My letter about the Catholic Church and insurance coverage for contraceptives prompted a number of letters in response.
One writer suggested that I didn't get the point of the bishop's message about infringement of religious freedom. Apparently the editors of "America," a Catholic Jesuit national weekly magazine, didn't get the point either when they stated in their March 5 editorial, "That opposition entails a difference over policy, not an infringement of religious liberty."
One has to be very naive to buy into the analogy made between this so-called religious freedom issue and the slaughter of 6 million Jews. "America" editors went a step further, stating, "It does a disservice to the victims of religious persecution everywhere to inflate policy difference into a struggle over religious freedom."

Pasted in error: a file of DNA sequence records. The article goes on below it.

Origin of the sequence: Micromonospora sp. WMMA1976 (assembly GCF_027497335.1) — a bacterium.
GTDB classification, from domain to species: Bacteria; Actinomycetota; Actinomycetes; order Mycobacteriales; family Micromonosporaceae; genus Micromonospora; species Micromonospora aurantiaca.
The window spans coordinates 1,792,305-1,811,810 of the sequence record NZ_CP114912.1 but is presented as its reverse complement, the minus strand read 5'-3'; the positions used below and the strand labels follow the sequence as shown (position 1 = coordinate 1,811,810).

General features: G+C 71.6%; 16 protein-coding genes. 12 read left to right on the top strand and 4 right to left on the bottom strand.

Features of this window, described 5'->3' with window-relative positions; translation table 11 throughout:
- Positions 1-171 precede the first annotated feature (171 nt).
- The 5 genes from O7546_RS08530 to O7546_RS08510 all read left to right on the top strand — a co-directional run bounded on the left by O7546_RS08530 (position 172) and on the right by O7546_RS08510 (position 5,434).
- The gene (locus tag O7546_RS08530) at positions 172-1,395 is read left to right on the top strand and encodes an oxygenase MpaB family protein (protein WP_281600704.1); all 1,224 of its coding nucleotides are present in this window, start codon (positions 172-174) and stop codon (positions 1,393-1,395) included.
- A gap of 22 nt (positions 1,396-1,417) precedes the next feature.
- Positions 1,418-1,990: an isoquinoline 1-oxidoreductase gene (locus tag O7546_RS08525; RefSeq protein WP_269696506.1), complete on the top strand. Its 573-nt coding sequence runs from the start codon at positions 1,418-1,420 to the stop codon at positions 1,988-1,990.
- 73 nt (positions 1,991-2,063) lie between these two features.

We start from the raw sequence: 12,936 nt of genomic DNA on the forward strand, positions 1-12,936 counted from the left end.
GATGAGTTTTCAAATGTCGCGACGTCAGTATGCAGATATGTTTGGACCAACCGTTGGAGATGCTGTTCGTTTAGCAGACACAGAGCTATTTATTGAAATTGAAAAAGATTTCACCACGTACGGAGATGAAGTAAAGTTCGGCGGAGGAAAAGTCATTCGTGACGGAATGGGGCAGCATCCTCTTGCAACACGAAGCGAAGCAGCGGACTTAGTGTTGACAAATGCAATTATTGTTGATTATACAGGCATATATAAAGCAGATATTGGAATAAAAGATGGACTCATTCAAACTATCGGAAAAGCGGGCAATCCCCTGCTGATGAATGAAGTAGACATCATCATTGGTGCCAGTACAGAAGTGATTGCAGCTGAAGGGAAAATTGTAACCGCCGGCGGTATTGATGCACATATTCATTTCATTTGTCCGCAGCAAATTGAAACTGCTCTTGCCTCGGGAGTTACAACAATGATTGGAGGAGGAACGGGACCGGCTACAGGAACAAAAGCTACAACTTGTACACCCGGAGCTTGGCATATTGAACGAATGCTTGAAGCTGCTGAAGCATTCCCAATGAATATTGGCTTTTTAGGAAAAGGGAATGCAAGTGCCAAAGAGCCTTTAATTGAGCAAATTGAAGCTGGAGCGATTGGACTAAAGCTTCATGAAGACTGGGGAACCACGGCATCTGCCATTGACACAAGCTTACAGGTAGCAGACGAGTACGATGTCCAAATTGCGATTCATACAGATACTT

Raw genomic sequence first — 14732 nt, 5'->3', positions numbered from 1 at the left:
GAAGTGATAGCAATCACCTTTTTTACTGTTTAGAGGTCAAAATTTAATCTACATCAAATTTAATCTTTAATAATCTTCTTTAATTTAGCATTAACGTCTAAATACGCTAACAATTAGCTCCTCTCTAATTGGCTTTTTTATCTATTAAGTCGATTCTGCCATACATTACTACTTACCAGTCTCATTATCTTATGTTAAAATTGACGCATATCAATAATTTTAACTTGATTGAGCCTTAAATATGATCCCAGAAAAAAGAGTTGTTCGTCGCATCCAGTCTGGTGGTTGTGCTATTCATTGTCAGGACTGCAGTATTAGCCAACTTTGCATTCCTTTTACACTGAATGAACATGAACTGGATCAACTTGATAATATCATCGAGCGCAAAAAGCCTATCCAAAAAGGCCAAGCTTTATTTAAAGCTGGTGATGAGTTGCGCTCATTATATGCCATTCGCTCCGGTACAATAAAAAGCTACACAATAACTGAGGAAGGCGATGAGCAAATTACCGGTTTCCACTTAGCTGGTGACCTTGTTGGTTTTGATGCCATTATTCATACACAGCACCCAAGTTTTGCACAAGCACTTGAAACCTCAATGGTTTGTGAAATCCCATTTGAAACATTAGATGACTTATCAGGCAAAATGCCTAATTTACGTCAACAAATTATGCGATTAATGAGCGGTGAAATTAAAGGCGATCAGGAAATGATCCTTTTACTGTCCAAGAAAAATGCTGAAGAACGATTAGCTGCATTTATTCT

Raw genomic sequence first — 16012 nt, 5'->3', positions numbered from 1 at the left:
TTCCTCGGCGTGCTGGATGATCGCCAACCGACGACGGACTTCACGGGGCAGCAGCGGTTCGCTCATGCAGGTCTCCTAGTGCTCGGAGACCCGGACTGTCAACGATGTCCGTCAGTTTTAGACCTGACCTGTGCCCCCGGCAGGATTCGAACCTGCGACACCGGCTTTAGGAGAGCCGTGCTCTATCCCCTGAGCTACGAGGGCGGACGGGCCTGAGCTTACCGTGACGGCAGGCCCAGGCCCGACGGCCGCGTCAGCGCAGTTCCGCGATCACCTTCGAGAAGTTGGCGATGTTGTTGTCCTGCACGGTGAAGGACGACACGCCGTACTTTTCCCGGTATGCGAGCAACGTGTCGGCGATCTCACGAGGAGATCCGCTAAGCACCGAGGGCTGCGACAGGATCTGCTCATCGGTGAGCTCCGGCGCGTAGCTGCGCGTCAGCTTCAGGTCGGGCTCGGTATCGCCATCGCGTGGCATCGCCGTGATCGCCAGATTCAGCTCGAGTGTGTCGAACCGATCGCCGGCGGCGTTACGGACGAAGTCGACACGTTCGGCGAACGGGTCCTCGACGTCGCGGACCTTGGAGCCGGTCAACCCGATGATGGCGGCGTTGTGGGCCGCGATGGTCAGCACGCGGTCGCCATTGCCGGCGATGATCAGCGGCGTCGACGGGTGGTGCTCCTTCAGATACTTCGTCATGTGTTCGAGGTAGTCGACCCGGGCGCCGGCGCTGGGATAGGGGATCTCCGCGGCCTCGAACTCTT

Other writers said they stood and clapped after the priest's speech. That always occurs at political rallies but rarely after a sermon. And I wonder if the writers were the ones who ridiculed some of their fellow parishioners who had exercised their religious freedom by not standing. Or if they were the ones who commented, "They must be Obama supporters."
President Barack Obama offered a reasonable solution that was at first acceptable to the bishops, but then rejected. Pressure from Republican politicians? I wonder. Whose religious freedom are we talking about anyway? The vast majority of Catholics have always ignored the church's teachings on birth control and also its position on gays.
Keep politics out of the pulpit and stay out of people's bedrooms.